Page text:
I discovered One Day by Gene Weingarten on NPR’s Best Books of 2019 List. It looked interesting, but I wasn’t sure I had the time to read it. When I found it available at my library on audio, I decided that was the perfect solution. I’d listen to the book in my car. For me, listening to a book is a very different experience from reading it. I generally prefer reading, where I can easily glance back if I find I’ve stopped paying attention or want to confirm a name. Because this book consists of a number of relatively short, non-fiction stories, I was hopeful I would be able to pay attention.
Gene Weingarten is a Pulitzer Prize-winning journalist and columnist at The Washington Post. He and a friend came up with the idea for this book. They would pick a day at random, some time between 1960 and 1990 (or something similar, I can’t remember), and write a book about that day. Weingarten wanted the date far back enough in history that he could see further developments, but he didn’t want it so far back that there would be nobody left to interview. He had a family in a bar pick out the numbers from a hat, and he ended up with December 28, 1986. Apparently the Sunday between Christmas and New Year’s is a notoriously slow news day, but Weingarten couldn’t change the date without nullifying his premise that you could find newsworthy stories at any time.
And Weingarten came up with over twenty chapters, each a story around the country that is unique, interesting, and occurred on December 28, 1986. Some of the stories involve fire, murder, and lives changed forever while others show a little glimpse of what was going on in the eighties. This includes the AIDS epidemic and the beginnings of Instant Replay in the NFL.
There can be a little bit of fudging with the date even though it is always a date with some importance. For example, once December 28, 1986 is the date of a marriage, although the real story happens some years later when that marriage is falling apart. Another time, the date is when a young girl wins a video game, but it is only later that she becomes a famous blogger. Anyway, I like the idea that there are interesting stories everywhere if you only look hard enough, and I appreciated the gimmick.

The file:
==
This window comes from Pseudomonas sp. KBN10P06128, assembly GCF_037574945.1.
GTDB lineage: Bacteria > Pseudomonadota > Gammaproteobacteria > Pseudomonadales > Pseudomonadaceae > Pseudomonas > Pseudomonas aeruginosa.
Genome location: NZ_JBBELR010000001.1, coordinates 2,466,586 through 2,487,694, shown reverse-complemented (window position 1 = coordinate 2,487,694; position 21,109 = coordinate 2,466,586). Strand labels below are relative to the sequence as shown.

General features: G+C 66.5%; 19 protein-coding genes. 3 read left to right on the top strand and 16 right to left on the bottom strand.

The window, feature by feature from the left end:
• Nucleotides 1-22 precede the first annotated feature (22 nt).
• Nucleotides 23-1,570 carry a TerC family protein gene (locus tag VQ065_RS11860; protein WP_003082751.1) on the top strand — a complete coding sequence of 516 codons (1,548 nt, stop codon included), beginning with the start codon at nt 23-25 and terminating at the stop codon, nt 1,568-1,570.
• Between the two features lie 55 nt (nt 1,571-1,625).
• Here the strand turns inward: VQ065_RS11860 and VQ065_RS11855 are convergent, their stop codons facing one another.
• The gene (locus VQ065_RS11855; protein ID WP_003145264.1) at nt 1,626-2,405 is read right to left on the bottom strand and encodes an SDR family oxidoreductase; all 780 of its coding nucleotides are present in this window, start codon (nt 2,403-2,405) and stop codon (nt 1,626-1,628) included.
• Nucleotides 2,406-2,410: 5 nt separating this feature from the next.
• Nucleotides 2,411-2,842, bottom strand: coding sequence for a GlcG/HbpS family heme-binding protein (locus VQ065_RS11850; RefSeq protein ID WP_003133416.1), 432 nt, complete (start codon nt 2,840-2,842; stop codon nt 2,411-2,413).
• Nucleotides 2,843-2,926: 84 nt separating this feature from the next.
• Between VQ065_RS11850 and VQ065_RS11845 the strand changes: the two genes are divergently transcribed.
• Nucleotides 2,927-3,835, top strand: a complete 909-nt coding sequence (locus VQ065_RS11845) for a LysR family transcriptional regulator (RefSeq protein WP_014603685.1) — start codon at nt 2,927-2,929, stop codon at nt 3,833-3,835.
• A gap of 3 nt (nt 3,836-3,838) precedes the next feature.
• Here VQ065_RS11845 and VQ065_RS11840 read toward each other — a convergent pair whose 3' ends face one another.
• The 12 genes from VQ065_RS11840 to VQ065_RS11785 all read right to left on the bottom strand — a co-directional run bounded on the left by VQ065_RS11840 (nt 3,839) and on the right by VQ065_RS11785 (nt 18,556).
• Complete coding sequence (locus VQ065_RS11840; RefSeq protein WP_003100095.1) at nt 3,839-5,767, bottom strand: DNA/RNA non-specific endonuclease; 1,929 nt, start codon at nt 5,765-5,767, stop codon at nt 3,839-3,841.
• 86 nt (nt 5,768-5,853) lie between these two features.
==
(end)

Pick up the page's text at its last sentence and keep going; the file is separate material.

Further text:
The story that most captured my attention was a true-crime tragedy that involved the murder of a 20-year-old San Diego State University student, Cara Knott. Her body was found about six a.m. by her family on a lonely freeway exit that was no longer in use. Her car, with the keys inside it, was located nearby. This one was very disturbing and stuck with me for quite awhile.
My only complaint is that a couple of times it felt like Weingarten was actually writing this book in 1986. He made a couple of comments that had me wondering if I’d heard the reader correctly. Once he stated that a famous surgeon coming to visit a hospital was very touchy-feely with the nurses and laughed it off like the surgeon was another adorable old man. Another time, ***SPOILER*** Cara Knott’s murderer turned out to be a California Highway Patrolman that liked to pull blondes over on deserted highways and use his power of authority to talk and flirt with them for over an hour–sometimes petting their hair or shoulder. Weingarten called this behavior “harmless” until it led to Knott’s killing. Yes, congratulations, until the murder the CHP officer did not assault anyone, but his actions were far from harmless. And the murder was more than a misunderstanding. ***END SPOILER***
Sometimes I have problems with books of short stories because it’s hard for me to keep identifying with new characters over and over again with nothing tying them together. I found all of these stories interesting, but with over twenty of them, they were hard to keep in my head or feel that they worked together. However, I liked the book, and I was consistently entertained. Recommended.
You can find all of my reviews on my blog.